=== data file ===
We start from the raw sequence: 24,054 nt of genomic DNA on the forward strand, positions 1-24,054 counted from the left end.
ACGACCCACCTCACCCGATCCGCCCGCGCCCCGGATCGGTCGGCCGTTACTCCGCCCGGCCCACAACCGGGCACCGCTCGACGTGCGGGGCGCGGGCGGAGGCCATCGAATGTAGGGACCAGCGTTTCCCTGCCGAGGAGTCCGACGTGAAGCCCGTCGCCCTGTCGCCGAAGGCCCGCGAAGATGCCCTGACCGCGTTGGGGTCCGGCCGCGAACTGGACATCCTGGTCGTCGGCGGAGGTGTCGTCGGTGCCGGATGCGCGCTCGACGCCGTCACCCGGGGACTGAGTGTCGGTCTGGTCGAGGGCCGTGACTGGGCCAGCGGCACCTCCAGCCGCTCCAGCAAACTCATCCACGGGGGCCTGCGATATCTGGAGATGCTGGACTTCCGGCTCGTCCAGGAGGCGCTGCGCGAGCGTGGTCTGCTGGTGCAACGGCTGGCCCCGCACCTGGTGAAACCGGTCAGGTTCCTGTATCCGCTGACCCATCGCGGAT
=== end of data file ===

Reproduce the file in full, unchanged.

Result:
We start from the raw sequence: 24,054 nt of genomic DNA on the forward strand, positions 1-24,054 counted from the left end.
ACGACCCACCTCACCCGATCCGCCCGCGCCCCGGATCGGTCGGCCGTTACTCCGCCCGGCCCACAACCGGGCACCGCTCGACGTGCGGGGCGCGGGCGGAGGCCATCGAATGTAGGGACCAGCGTTTCCCTGCCGAGGAGTCCGACGTGAAGCCCGTCGCCCTGTCGCCGAAGGCCCGCGAAGATGCCCTGACCGCGTTGGGGTCCGGCCGCGAACTGGACATCCTGGTCGTCGGCGGAGGTGTCGTCGGTGCCGGATGCGCGCTCGACGCCGTCACCCGGGGACTGAGTGTCGGTCTGGTCGAGGGCCGTGACTGGGCCAGCGGCACCTCCAGCCGCTCCAGCAAACTCATCCACGGGGGCCTGCGATATCTGGAGATGCTGGACTTCCGGCTCGTCCAGGAGGCGCTGCGCGAGCGTGGTCTGCTGGTGCAACGGCTGGCCCCGCACCTGGTGAAACCGGTCAGGTTCCTGTATCCGCTGACCCATCGCGGAT